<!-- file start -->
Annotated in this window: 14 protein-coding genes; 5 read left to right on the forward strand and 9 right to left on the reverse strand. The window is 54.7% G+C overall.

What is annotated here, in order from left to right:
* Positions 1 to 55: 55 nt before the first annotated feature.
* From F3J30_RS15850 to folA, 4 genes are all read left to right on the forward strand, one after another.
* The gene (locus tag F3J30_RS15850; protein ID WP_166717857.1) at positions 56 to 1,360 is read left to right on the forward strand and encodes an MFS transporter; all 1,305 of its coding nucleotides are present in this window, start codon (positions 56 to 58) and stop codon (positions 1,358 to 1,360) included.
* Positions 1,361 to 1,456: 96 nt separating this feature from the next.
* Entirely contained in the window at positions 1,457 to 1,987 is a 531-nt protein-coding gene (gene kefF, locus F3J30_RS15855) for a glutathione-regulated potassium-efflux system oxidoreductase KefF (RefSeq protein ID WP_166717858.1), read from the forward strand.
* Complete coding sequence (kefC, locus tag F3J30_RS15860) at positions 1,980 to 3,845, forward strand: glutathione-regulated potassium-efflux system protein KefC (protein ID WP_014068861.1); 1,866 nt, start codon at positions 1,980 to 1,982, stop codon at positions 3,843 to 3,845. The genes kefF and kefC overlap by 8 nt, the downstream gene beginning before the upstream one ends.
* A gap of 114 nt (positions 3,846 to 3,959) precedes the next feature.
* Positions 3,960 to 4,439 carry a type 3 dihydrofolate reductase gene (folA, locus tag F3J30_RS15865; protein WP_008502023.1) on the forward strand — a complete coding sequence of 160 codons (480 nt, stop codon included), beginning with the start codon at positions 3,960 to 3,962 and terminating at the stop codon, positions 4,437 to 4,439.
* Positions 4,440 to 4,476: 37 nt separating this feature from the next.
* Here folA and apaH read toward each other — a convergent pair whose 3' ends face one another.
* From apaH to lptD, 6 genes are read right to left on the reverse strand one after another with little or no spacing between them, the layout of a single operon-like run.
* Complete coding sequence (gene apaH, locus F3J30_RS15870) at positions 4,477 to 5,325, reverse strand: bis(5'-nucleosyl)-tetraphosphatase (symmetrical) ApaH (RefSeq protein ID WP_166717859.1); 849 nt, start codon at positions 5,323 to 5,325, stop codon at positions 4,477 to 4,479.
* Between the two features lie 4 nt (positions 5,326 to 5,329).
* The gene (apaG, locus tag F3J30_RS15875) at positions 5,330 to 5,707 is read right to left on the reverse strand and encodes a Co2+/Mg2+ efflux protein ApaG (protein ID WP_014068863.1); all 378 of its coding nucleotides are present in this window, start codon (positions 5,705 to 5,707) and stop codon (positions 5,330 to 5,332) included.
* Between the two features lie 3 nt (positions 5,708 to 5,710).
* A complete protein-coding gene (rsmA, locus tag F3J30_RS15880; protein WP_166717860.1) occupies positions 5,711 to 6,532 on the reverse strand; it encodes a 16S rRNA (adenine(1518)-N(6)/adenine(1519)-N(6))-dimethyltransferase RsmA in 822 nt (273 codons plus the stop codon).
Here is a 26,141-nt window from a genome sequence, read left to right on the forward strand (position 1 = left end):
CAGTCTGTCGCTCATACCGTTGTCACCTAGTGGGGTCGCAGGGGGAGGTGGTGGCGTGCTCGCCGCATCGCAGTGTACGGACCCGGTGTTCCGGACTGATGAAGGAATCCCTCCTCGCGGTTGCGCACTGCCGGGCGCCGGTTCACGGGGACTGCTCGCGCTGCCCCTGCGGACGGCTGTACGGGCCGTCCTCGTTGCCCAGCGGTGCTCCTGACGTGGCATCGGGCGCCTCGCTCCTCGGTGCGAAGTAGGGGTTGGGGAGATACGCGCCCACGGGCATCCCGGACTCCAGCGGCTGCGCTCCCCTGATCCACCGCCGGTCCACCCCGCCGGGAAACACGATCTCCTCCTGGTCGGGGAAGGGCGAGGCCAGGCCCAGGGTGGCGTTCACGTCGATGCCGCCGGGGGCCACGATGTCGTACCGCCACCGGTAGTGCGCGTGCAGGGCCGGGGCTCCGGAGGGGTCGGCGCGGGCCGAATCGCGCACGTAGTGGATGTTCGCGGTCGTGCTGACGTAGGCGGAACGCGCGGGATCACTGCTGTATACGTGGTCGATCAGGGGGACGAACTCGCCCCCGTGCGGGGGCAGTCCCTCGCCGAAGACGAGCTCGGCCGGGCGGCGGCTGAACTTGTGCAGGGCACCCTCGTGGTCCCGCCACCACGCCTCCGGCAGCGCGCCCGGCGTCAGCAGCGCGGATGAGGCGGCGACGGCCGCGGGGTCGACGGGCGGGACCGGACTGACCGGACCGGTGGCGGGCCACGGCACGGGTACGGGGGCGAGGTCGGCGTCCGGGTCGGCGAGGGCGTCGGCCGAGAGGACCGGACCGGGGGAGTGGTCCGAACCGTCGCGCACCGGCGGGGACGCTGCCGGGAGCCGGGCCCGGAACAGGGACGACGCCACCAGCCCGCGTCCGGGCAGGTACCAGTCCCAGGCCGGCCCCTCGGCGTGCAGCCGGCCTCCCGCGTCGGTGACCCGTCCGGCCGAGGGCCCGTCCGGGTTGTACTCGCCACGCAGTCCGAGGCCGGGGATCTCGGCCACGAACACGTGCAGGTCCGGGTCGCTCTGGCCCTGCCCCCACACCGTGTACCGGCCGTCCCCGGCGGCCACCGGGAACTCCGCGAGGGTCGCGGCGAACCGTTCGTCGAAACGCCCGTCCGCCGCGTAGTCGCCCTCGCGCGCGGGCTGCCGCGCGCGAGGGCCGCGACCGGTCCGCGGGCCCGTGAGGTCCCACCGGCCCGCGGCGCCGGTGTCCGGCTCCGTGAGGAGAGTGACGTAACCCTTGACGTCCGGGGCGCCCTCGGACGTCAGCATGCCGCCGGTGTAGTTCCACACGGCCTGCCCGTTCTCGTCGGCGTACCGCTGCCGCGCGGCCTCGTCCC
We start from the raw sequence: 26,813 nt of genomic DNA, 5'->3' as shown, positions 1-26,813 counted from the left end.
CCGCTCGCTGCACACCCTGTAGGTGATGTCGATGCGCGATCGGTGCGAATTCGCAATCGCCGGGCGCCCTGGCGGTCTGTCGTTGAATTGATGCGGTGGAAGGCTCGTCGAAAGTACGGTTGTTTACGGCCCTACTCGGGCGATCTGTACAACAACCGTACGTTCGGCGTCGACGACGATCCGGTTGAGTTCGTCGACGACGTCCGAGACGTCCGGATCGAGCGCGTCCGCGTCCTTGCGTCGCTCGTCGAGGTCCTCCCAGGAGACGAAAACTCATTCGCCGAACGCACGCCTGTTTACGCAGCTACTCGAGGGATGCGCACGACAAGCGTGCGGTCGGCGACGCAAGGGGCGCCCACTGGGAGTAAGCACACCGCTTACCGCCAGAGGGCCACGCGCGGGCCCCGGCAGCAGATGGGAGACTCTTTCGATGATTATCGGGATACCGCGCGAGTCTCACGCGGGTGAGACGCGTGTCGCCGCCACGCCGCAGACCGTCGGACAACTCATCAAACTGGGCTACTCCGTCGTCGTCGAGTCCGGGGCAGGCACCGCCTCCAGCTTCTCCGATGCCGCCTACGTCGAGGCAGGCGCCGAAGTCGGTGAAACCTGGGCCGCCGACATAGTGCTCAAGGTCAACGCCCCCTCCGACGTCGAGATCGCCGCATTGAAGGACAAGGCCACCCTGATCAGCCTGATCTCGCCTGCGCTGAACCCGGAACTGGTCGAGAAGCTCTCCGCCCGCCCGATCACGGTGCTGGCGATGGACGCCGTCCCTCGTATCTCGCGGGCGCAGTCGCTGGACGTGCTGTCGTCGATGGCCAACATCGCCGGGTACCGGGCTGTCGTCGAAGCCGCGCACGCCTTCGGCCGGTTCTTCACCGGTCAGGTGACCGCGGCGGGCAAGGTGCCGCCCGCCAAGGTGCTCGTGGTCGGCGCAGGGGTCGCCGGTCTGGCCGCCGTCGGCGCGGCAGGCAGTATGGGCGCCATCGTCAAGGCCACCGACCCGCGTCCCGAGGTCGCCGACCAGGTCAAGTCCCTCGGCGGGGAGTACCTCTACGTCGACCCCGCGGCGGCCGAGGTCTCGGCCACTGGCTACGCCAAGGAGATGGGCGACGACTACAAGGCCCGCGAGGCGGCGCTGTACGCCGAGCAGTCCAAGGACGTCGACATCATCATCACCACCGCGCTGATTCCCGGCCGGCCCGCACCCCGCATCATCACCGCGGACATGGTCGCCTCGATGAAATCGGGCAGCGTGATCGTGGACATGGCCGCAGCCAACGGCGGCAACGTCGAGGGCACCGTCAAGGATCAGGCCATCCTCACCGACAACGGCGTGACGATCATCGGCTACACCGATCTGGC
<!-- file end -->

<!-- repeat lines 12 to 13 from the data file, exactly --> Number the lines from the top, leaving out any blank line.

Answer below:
* Here folA and apaH read toward each other — a convergent pair whose 3' ends face one another.
* From apaH to lptD, 6 genes are read right to left on the reverse strand one after another with little or no spacing between them, the layout of a single operon-like run.